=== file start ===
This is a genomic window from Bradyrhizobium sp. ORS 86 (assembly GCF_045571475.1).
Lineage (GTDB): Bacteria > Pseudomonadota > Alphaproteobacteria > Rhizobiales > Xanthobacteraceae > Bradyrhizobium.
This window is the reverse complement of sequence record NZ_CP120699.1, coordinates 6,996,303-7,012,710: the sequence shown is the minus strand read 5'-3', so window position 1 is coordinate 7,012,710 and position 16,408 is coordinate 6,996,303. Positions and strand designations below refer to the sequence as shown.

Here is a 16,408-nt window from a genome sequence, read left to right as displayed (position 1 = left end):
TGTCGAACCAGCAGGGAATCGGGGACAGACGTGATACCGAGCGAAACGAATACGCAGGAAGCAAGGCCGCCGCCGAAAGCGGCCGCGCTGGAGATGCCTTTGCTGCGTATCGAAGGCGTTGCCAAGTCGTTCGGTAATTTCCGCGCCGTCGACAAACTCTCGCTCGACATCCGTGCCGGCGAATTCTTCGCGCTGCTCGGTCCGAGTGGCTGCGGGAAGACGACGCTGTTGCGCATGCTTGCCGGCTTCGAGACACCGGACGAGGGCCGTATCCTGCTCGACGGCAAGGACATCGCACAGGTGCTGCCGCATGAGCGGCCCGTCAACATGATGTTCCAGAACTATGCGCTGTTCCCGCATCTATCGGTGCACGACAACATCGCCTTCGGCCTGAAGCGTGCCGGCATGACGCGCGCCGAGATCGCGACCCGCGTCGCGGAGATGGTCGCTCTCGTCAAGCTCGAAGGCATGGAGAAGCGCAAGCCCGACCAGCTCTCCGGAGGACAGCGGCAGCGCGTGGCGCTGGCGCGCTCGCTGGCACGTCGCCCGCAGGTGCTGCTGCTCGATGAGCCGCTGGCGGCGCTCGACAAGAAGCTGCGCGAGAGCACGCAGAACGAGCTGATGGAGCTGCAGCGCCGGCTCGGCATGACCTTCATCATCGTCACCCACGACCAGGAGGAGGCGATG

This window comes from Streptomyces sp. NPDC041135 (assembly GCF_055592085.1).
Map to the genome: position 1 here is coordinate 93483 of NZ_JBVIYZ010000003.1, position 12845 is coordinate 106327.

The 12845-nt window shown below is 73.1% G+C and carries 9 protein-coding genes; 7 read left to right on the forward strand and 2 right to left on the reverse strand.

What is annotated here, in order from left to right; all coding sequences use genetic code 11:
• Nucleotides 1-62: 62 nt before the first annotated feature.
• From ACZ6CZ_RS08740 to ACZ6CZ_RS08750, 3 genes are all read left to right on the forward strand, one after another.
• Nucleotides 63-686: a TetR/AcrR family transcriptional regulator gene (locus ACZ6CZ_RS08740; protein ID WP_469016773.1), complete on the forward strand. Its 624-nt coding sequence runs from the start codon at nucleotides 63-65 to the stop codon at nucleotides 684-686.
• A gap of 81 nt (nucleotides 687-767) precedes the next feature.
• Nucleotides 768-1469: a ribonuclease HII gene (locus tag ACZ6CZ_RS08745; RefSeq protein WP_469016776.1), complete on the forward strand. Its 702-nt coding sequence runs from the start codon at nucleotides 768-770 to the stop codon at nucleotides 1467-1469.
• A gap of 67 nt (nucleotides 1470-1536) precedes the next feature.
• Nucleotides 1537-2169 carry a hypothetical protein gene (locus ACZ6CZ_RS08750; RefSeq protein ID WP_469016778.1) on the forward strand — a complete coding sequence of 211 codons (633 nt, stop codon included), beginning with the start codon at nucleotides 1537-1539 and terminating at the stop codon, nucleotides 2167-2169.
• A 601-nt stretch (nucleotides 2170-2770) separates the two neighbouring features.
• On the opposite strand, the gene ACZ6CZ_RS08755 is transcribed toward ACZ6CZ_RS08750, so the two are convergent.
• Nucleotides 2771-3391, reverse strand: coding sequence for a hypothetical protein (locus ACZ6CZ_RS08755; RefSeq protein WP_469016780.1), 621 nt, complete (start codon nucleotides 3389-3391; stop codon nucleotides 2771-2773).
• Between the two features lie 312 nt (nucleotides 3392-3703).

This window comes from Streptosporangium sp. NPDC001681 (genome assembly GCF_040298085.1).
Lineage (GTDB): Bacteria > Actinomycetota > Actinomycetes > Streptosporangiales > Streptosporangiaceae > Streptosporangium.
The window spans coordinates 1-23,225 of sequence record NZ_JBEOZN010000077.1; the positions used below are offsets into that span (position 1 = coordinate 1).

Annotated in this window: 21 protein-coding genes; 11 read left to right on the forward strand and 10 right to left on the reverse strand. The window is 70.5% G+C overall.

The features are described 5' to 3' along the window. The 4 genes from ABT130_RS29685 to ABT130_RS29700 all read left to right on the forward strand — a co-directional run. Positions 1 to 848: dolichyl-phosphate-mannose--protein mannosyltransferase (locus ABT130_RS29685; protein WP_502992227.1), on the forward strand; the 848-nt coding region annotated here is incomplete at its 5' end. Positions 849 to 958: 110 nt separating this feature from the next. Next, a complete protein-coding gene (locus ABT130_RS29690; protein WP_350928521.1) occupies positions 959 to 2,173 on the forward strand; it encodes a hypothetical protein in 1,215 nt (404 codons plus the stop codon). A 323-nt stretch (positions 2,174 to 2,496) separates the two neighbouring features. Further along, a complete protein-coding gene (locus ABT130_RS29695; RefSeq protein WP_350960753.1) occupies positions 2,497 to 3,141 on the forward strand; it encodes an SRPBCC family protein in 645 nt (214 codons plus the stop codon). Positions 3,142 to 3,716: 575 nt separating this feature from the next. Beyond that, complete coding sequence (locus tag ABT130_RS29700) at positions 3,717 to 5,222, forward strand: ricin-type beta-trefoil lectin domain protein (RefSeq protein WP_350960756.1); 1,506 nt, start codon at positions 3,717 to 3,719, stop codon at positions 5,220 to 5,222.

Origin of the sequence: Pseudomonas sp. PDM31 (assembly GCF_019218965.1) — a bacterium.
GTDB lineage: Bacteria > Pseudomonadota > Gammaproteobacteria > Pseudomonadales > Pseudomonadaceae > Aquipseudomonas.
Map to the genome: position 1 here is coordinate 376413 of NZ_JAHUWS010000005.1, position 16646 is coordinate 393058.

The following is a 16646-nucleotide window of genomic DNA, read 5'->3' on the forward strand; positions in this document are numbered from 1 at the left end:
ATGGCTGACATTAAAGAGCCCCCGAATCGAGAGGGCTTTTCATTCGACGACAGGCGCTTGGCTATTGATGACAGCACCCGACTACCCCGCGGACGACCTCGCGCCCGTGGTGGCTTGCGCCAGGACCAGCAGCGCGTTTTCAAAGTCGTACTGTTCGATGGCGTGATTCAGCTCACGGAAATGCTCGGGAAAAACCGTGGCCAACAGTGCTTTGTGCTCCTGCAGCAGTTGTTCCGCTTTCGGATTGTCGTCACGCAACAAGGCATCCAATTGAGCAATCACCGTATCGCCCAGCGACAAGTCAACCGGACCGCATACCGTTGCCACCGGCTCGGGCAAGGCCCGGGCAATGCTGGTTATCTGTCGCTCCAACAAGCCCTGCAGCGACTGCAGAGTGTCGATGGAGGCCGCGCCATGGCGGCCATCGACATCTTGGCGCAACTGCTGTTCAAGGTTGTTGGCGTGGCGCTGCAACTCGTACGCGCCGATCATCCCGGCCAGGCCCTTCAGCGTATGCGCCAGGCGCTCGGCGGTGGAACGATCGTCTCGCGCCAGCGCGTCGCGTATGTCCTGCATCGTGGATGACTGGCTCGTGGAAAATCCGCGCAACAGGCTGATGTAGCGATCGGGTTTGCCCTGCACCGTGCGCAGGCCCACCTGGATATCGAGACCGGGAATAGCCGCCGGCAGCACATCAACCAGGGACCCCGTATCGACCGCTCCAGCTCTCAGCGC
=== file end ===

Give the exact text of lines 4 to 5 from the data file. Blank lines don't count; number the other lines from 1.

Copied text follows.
Here is a 16,408-nt window from a genome sequence, read left to right as displayed (position 1 = left end):
TGTCGAACCAGCAGGGAATCGGGGACAGACGTGATACCGAGCGAAACGAATACGCAGGAAGCAAGGCCGCCGCCGAAAGCGGCCGCGCTGGAGATGCCTTTGCTGCGTATCGAAGGCGTTGCCAAGTCGTTCGGTAATTTCCGCGCCGTCGACAAACTCTCGCTCGACATCCGTGCCGGCGAATTCTTCGCGCTGCTCGGTCCGAGTGGCTGCGGGAAGACGACGCTGTTGCGCATGCTTGCCGGCTTCGAGACACCGGACGAGGGCCGTATCCTGCTCGACGGCAAGGACATCGCACAGGTGCTGCCGCATGAGCGGCCCGTCAACATGATGTTCCAGAACTATGCGCTGTTCCCGCATCTATCGGTGCACGACAACATCGCCTTCGGCCTGAAGCGTGCCGGCATGACGCGCGCCGAGATCGCGACCCGCGTCGCGGAGATGGTCGCTCTCGTCAAGCTCGAAGGCATGGAGAAGCGCAAGCCCGACCAGCTCTCCGGAGGACAGCGGCAGCGCGTGGCGCTGGCGCGCTCGCTGGCACGTCGCCCGCAGGTGCTGCTGCTCGATGAGCCGCTGGCGGCGCTCGACAAGAAGCTGCGCGAGAGCACGCAGAACGAGCTGATGGAGCTGCAGCGCCGGCTCGGCATGACCTTCATCATCGTCACCCACGACCAGGAGGAGGCGATG